"Think about two things as you taste it: The first thing is to think about sweaty socks, and the second thing is to think pineapple gummy bears."
That's Gaz Regan, cocktail book author and bartender emeritus at NYC's The Dead Rabbit, describing the best-selling spirit in the world. It's called baijiu, and if you haven't heard of it, you're not alone. A Chinese liquor that hails from the Sichuan province, this stuff is hard to come by outside of its home country. Or, at least, it was.
Thanks to a recent import called Hong Kong Baijiu, the Chinese alcohol is starting to make a splash in the U.S. In fact, Regan and a slew of other bartenders and drinks professionals are predicting a baijiu breakthrough—one that Regan likens to another liquor that was once perplexing to the American palate but is now exploding in popularity: Mescal, anyone?
When Regan first tasted mescal, he thought it tasted like diesel—the same experience many have when they taste baijiu for the first time. Baijiu is a clear alcohol distilled from sorghum and wheat, and sometimes millet or barley. The many varieties are classified by fragrance, which range from floral to savory. It has an incredibly high alcohol content that can run between 80 and 120 proof, but often hovers between 40 and 60 proof.
"It's not something you can consume every day," Shawn Chen, beverage director at RedFarm, says.
Wildly popular in China, baijiu is typically taken as a shot, but as the spirit makes its way into American bars, it's finding a whole new expression. Chen credits Hong Kong Baijiu, which entered the U.S. market in March 2015, as the turning point for baijiu in the States.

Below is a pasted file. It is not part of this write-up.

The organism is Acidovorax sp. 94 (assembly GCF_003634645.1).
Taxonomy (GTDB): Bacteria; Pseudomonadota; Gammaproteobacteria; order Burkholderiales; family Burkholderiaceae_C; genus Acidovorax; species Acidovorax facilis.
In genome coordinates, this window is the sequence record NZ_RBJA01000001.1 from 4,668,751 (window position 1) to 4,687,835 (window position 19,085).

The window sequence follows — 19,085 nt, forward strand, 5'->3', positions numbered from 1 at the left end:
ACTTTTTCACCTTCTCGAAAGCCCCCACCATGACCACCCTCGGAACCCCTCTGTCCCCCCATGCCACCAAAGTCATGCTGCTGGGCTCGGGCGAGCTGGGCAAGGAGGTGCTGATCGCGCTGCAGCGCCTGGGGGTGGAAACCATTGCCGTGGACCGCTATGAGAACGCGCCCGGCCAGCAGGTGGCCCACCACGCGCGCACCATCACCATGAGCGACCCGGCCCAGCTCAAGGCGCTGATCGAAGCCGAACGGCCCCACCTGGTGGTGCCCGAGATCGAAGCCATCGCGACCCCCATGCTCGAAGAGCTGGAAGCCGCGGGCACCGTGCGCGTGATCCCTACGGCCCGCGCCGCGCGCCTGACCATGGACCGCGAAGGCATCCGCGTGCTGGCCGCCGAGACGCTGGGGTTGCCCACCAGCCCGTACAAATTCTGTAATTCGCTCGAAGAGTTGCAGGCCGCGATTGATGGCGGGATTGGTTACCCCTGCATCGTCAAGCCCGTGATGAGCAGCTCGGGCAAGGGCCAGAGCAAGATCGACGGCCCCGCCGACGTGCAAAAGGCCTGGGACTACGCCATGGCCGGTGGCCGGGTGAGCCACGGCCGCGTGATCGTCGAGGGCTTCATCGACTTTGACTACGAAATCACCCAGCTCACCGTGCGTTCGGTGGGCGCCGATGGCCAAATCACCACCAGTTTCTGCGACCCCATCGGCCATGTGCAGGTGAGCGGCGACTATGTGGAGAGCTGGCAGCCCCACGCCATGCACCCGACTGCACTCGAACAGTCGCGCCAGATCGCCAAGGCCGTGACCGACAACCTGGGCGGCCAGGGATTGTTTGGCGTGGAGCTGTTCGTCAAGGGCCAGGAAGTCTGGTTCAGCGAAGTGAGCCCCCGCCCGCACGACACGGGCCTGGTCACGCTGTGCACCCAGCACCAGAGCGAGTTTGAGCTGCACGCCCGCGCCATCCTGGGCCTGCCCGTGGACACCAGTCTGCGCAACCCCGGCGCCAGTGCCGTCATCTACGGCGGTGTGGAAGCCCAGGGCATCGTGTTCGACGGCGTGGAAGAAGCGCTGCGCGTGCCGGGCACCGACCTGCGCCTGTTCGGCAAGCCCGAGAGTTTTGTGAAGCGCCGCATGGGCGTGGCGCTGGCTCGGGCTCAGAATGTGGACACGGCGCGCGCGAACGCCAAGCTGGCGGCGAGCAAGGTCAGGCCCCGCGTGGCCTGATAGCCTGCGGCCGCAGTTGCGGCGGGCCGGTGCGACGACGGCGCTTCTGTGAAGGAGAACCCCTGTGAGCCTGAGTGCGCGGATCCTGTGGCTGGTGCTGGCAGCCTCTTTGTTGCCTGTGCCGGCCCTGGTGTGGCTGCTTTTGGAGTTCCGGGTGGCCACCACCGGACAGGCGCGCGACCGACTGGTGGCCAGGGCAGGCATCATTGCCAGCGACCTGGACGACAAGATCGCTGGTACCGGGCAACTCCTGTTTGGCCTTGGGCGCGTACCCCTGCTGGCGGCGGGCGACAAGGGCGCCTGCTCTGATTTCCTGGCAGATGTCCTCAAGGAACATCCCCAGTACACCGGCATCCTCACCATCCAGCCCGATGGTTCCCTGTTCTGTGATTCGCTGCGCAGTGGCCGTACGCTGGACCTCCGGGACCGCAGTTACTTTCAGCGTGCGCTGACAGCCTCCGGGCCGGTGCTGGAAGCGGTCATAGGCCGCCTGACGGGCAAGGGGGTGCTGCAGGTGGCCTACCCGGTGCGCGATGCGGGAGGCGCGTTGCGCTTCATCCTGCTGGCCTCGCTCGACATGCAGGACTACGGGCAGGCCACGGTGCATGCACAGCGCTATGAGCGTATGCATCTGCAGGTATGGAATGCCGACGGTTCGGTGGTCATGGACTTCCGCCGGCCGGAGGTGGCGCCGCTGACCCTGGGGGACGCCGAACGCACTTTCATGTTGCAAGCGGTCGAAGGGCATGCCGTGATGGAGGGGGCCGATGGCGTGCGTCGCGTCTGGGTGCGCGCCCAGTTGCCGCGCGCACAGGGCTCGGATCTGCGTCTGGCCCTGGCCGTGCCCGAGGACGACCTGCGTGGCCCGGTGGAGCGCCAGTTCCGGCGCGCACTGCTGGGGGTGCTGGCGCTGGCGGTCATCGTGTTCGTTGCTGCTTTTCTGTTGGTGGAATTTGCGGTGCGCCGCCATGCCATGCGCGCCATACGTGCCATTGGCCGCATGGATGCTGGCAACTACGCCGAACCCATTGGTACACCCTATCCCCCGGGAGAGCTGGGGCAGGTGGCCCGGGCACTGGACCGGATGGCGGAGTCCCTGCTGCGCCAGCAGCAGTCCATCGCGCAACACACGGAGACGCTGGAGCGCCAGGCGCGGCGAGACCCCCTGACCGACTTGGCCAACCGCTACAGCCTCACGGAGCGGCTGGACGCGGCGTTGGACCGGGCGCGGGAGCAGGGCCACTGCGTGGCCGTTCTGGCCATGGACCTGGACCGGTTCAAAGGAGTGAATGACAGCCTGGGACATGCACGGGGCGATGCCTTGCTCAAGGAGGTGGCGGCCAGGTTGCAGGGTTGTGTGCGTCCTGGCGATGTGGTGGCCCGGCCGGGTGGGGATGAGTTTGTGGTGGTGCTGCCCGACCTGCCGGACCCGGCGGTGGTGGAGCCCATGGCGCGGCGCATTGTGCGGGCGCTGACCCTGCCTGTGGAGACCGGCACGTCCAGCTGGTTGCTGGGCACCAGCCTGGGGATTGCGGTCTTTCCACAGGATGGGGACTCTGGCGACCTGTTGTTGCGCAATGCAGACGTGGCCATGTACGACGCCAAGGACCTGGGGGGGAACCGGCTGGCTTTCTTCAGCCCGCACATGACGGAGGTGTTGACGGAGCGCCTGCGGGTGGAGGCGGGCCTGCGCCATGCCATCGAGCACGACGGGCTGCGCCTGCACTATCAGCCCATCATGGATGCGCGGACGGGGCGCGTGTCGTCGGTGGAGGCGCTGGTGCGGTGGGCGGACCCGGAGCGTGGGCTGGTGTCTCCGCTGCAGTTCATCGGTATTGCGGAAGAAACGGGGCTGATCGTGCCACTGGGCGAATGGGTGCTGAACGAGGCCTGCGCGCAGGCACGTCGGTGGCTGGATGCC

At 48 percent proof, HKB, as it's called, is significantly lower and also sweeter than most baijiu.
"Normally, it doesn't taste so softened and balanced," Chen says. "As a bartender myself, I can definitely see that this product is going to go beyond."
The alcohol content and sweeter taste make it good for mixing into cocktails, which is one way American bartenders are introducing the liquor to new drinkers. Chen makes a cocktail called Marco Polo, which consists of cherry tomato, basil, herbs, fresh lemon, rice vinegar, one ounce of baijiu and a little bit of dry sake.
Orson Salicetti, bartender and co-owner of Lumos, a baijiu bar that opened in New York City last year with the intention of educating people on the spirit, serves a wide range of cocktails. Salicetti's not only seen an uptick in customers coming in to ask questions and try the stuff, but he's also noticed more restaurants and bars selling it, too. New York's Fung Tu serves a drink with HKB, yellow Chartreuse and bitters. This year's Lucky Rice Festival will also offer two baijiu cocktails.
Cocktails might not be the traditional way to consume baijiu, but American drinkers and bartenders alike are embracing this new format.
"Bartenders tend to love funky ingredients," Chen says. "They like them for shooters or in-your-face kind of things, and baijiu is certainly in your face. And they also like it because it's a challenge, and bartenders like experimenting."
Could this Chinese spirit become the U.S.'s hot, new spirit? Move over mescal. Baijiu's on deck.
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